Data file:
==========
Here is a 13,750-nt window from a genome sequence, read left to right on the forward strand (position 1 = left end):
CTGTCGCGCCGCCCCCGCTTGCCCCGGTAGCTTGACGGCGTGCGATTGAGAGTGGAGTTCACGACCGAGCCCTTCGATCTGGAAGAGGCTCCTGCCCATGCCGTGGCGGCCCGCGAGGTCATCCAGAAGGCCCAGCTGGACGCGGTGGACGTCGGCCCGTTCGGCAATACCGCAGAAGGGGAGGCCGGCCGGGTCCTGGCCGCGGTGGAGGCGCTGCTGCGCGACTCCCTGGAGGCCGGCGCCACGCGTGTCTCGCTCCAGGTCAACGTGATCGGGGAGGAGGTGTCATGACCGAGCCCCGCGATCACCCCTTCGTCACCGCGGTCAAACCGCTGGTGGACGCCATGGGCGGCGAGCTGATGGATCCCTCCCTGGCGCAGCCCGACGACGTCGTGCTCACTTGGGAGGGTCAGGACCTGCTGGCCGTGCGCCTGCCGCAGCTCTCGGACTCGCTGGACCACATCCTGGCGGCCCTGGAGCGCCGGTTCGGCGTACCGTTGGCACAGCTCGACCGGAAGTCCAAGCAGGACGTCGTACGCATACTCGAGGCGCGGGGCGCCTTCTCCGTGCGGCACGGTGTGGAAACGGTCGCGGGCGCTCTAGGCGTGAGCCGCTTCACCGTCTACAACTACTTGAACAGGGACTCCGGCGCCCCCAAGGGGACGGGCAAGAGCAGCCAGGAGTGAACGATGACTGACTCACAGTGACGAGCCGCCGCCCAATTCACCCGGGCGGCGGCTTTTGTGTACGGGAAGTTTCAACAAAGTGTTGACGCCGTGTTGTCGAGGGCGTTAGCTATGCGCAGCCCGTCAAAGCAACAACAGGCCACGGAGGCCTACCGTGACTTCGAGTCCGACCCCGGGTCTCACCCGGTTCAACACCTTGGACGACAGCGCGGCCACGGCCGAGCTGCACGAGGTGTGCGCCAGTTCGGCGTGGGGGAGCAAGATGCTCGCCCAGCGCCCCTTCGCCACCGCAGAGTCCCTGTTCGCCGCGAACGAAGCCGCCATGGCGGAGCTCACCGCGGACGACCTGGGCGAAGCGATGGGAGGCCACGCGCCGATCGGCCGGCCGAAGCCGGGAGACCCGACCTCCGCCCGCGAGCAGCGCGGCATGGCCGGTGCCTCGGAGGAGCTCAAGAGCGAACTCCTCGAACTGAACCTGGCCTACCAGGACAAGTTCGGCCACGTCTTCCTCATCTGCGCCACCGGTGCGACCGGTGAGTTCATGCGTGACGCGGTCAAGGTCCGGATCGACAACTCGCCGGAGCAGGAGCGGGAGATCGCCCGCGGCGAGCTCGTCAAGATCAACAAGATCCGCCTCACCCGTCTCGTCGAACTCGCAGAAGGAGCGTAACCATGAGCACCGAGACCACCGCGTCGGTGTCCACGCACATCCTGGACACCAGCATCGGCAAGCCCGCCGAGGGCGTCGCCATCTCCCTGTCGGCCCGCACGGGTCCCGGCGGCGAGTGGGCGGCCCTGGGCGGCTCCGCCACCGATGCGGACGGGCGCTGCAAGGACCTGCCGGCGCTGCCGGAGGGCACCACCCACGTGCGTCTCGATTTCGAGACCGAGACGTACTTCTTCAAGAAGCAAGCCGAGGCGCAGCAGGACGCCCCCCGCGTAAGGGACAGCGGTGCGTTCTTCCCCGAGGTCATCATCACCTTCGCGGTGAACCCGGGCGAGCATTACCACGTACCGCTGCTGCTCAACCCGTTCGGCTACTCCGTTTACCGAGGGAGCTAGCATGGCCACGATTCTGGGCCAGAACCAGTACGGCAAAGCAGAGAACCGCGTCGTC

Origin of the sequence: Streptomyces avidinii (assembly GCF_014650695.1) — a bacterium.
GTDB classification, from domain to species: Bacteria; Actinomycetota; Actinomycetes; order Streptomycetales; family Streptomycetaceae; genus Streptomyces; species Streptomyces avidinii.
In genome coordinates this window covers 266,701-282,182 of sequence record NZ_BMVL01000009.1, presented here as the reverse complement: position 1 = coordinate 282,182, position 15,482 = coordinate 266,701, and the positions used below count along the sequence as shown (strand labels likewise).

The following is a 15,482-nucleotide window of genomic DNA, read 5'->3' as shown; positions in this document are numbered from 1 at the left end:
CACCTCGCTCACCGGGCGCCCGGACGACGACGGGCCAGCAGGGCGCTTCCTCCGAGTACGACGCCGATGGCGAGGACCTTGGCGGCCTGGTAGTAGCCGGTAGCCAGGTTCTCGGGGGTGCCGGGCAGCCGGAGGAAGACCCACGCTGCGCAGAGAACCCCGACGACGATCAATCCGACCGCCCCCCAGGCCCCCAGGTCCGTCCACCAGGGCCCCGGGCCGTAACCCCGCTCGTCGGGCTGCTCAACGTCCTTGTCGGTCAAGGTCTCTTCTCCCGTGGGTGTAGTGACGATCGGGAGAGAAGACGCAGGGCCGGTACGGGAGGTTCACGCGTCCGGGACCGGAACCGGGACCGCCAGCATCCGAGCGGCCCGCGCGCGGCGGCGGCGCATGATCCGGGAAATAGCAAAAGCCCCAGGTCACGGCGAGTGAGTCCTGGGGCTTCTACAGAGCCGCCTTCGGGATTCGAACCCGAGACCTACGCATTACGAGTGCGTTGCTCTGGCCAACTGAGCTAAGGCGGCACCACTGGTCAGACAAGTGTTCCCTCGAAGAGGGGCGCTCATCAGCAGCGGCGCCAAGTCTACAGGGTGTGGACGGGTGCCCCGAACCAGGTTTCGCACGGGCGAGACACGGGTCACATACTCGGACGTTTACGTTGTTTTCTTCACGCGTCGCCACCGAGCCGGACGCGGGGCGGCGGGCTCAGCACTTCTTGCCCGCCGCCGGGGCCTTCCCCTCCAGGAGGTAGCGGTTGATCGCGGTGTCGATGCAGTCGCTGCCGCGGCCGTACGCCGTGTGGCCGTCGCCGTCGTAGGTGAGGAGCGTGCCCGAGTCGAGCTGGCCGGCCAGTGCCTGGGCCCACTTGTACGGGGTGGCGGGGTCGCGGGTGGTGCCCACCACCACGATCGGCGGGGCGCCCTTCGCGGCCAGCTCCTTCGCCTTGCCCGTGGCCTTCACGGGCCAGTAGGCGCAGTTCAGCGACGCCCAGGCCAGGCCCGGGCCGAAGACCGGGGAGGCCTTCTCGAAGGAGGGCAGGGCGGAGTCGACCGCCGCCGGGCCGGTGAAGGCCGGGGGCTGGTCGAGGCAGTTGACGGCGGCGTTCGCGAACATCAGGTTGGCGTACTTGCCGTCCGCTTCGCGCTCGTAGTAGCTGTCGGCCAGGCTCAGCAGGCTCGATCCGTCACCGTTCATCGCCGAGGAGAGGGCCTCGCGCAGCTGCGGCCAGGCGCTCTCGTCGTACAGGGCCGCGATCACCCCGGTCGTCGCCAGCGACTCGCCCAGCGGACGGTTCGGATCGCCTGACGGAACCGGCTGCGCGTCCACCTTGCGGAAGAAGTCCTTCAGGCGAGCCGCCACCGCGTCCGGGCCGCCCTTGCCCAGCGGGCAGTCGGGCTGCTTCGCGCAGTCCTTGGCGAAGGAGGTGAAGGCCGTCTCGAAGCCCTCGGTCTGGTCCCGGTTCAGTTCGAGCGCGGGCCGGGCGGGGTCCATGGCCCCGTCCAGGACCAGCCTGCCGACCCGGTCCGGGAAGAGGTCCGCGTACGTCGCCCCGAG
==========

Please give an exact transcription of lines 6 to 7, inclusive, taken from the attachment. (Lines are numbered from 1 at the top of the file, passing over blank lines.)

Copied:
The following is a 15,482-nucleotide window of genomic DNA, read 5'->3' as shown; positions in this document are numbered from 1 at the left end:
CACCTCGCTCACCGGGCGCCCGGACGACGACGGGCCAGCAGGGCGCTTCCTCCGAGTACGACGCCGATGGCGAGGACCTTGGCGGCCTGGTAGTAGCCGGTAGCCAGGTTCTCGGGGGTGCCGGGCAGCCGGAGGAAGACCCACGCTGCGCAGAGAACCCCGACGACGATCAATCCGACCGCCCCCCAGGCCCCCAGGTCCGTCCACCAGGGCCCCGGGCCGTAACCCCGCTCGTCGGGCTGCTCAACGTCCTTGTCGGTCAAGGTCTCTTCTCCCGTGGGTGTAGTGACGATCGGGAGAGAAGACGCAGGGCCGGTACGGGAGGTTCACGCGTCCGGGACCGGAACCGGGACCGCCAGCATCCGAGCGGCCCGCGCGCGGCGGCGGCGCATGATCCGGGAAATAGCAAAAGCCCCAGGTCACGGCGAGTGAGTCCTGGGGCTTCTACAGAGCCGCCTTCGGGATTCGAACCCGAGACCTACGCATTACGAGTGCGTTGCTCTGGCCAACTGAGCTAAGGCGGCACCACTGGTCAGACAAGTGTTCCCTCGAAGAGGGGCGCTCATCAGCAGCGGCGCCAAGTCTACAGGGTGTGGACGGGTGCCCCGAACCAGGTTTCGCACGGGCGAGACACGGGTCACATACTCGGACGTTTACGTTGTTTTCTTCACGCGTCGCCACCGAGCCGGACGCGGGGCGGCGGGCTCAGCACTTCTTGCCCGCCGCCGGGGCCTTCCCCTCCAGGAGGTAGCGGTTGATCGCGGTGTCGATGCAGTCGCTGCCGCGGCCGTACGCCGTGTGGCCGTCGCCGTCGTAGGTGAGGAGCGTGCCCGAGTCGAGCTGGCCGGCCAGTGCCTGGGCCCACTTGTACGGGGTGGCGGGGTCGCGGGTGGTGCCCACCACCACGATCGGCGGGGCGCCCTTCGCGGCCAGCTCCTTCGCCTTGCCCGTGGCCTTCACGGGCCAGTAGGCGCAGTTCAGCGACGCCCAGGCCAGGCCCGGGCCGAAGACCGGGGAGGCCTTCTCGAAGGAGGGCAGGGCGGAGTCGACCGCCGCCGGGCCGGTGAAGGCCGGGGGCTGGTCGAGGCAGTTGACGGCGGCGTTCGCGAACATCAGGTTGGCGTACTTGCCGTCCGCTTCGCGCTCGTAGTAGCTGTCGGCCAGGCTCAGCAGGCTCGATCCGTCACCGTTCATCGCCGAGGAGAGGGCCTCGCGCAGCTGCGGCCAGGCGCTCTCGTCGTACAGGGCCGCGATCACCCCGGTCGTCGCCAGCGACTCGCCCAGCGGACGGTTCGGATCGCCTGACGGAACCGGCTGCGCGTCCACCTTGCGGAAGAAGTCCTTCAGGCGAGCCGCCACCGCGTCCGGGCCGCCCTTGCCCAGCGGGCAGTCGGGCTGCTTCGCGCAGTCCTTGGCGAAGGAGGTGAAGGCCGTCTCGAAGCCCTCGGTCTGGTCCCGGTTCAGTTCGAGCGCGGGCCGGGCGGGGTCCATGGCCCCGTCCAGGACCAGCCTGCCGACCCGGTCCGGGAAGAGGTCCGCGTACGTCGCCCCGAG